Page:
Your Fathers, Where Are They? And the Prophets, Do They Live Forever?
At a deserted military base on California’s Monterey Bay, a 34-year-old named Thomas is conducting some urgent “depositions”. Questions about his life and country have been strangling him at night. “Have you ever had that, where you’re lying there, and the questions are just these asps wrapping themselves around your throat?” he asks Kev, the first of several abductees Thomas installs around the base.
Thomas hasn’t lived a lucky life. His mother mocks his inability to keep a job, and one involving subplot unpacks the death of a friend to police violence. The people he kidnaps represent the systems he perceives to have failed him; an astronaut, Kev stands for America’s depreciating dreams.
Composed entirely of dialogue, the book is both lively and tight. Despite the unsparing bleakness of the plot, Eggers can’t help but be funny. When a kidnapped cop won’t tell Thomas if he’s ever worn a moustache, Thomas asks, “Is that classified information? Cop facial hair choices are classified?”
Still, some conversations lag. As a rule, those with people from Thomas’s past lack the tension of those with strangers, who both empathise with him and would prefer he not have abducted them and chained them to a post. Perhaps Eggers’ intent is to give Thomas some humanity – if so, he needn’t try so hard. Our underlying goodness is always the real theme of his work. The best dialogues are the ones in which the interlocutors supply opportunities for Thomas to prove his moral worth.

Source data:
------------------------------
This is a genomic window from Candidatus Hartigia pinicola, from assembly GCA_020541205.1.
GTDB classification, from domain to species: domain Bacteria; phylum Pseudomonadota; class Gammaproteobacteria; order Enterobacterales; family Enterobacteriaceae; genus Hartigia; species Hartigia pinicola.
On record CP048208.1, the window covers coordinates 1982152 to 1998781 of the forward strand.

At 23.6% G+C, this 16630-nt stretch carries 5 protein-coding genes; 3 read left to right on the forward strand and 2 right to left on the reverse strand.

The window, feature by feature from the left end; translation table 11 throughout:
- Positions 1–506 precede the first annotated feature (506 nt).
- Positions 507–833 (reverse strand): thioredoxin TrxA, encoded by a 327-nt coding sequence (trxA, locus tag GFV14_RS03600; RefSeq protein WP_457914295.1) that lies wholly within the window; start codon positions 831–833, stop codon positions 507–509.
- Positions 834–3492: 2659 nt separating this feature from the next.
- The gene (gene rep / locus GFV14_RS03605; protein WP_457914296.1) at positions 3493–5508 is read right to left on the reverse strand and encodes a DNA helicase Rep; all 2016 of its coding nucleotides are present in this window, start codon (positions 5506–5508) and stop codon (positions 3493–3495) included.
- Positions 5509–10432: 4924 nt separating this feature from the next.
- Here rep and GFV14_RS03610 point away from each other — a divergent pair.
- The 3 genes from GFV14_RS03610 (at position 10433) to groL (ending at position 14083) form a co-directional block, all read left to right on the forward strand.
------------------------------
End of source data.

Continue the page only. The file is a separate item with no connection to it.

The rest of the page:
Thomas is not just a victim, but a menacing lunatic, sometimes compassionate, sometimes selfish and hopeless. It’s very tough to like him. Does his escalating craziness make him less human, his fears and hopes less real? Does his self-interest negate his arguments or his needs? In a novel this spare, there’s more emphasis than usual on the reader’s role in answering these questions.
Eggers is known for taking big swings that effect real change in both literature and politics. There are few smarter story collections than How We Are Hungry; there are few more restrained (or important) works of narrative nonfiction than Zeitoun. This book is unlikely to reconfigure as many quadrants of the culture as we’re used to from Eggers. Should we permit one of our best authors a sharp, flawed, unfinished-feeling book? We mightn’t, but perhaps we should. CR
Hamish Hamilton, 224pp, $29.99
This article was first published in the print edition of The Saturday Paper on Jun 21, 2014 as "Your Fathers, Where Are They? And the Prophets, Do They Live Forever?, Dave Eggers ". Subscribe here.